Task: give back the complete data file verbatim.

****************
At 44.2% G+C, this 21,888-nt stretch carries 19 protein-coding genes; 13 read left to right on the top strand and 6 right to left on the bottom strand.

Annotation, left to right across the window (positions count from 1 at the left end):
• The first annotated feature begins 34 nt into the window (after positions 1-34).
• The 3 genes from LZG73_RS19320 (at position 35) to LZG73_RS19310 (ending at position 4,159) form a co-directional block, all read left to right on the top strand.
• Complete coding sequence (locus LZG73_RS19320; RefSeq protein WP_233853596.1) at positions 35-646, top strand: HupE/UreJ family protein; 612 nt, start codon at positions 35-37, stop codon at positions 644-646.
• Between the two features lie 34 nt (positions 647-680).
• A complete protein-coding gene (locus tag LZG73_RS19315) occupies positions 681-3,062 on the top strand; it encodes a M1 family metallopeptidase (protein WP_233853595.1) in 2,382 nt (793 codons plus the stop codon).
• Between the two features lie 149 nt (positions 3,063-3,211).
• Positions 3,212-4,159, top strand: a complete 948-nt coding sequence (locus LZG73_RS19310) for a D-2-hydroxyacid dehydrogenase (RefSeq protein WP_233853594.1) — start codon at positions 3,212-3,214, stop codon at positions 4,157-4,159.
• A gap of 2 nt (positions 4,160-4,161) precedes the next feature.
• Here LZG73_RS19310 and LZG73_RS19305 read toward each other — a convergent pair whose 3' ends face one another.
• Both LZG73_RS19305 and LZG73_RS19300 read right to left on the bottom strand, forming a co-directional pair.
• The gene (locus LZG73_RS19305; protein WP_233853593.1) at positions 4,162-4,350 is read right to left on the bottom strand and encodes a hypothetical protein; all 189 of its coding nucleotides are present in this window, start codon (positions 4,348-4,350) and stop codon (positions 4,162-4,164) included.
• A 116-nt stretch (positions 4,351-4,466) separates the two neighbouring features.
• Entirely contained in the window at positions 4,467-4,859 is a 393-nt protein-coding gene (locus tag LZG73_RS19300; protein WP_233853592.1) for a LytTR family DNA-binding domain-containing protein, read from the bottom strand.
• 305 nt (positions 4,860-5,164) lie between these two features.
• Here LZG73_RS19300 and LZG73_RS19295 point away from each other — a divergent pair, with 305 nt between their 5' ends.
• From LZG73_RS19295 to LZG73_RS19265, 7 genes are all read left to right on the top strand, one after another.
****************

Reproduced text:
At 44.2% G+C, this 21,888-nt stretch carries 19 protein-coding genes; 13 read left to right on the top strand and 6 right to left on the bottom strand.

Annotation, left to right across the window (positions count from 1 at the left end):
• The first annotated feature begins 34 nt into the window (after positions 1-34).
• The 3 genes from LZG73_RS19320 (at position 35) to LZG73_RS19310 (ending at position 4,159) form a co-directional block, all read left to right on the top strand.
• Complete coding sequence (locus LZG73_RS19320; RefSeq protein WP_233853596.1) at positions 35-646, top strand: HupE/UreJ family protein; 612 nt, start codon at positions 35-37, stop codon at positions 644-646.
• Between the two features lie 34 nt (positions 647-680).
• A complete protein-coding gene (locus tag LZG73_RS19315) occupies positions 681-3,062 on the top strand; it encodes a M1 family metallopeptidase (protein WP_233853595.1) in 2,382 nt (793 codons plus the stop codon).
• Between the two features lie 149 nt (positions 3,063-3,211).
• Positions 3,212-4,159, top strand: a complete 948-nt coding sequence (locus LZG73_RS19310) for a D-2-hydroxyacid dehydrogenase (RefSeq protein WP_233853594.1) — start codon at positions 3,212-3,214, stop codon at positions 4,157-4,159.
• A gap of 2 nt (positions 4,160-4,161) precedes the next feature.
• Here LZG73_RS19310 and LZG73_RS19305 read toward each other — a convergent pair whose 3' ends face one another.
• Both LZG73_RS19305 and LZG73_RS19300 read right to left on the bottom strand, forming a co-directional pair.
• The gene (locus LZG73_RS19305; protein WP_233853593.1) at positions 4,162-4,350 is read right to left on the bottom strand and encodes a hypothetical protein; all 189 of its coding nucleotides are present in this window, start codon (positions 4,348-4,350) and stop codon (positions 4,162-4,164) included.
• A 116-nt stretch (positions 4,351-4,466) separates the two neighbouring features.
• Entirely contained in the window at positions 4,467-4,859 is a 393-nt protein-coding gene (locus tag LZG73_RS19300; protein WP_233853592.1) for a LytTR family DNA-binding domain-containing protein, read from the bottom strand.
• 305 nt (positions 4,860-5,164) lie between these two features.
• Here LZG73_RS19300 and LZG73_RS19295 point away from each other — a divergent pair, with 305 nt between their 5' ends.
• From LZG73_RS19295 to LZG73_RS19265, 7 genes are all read left to right on the top strand, one after another.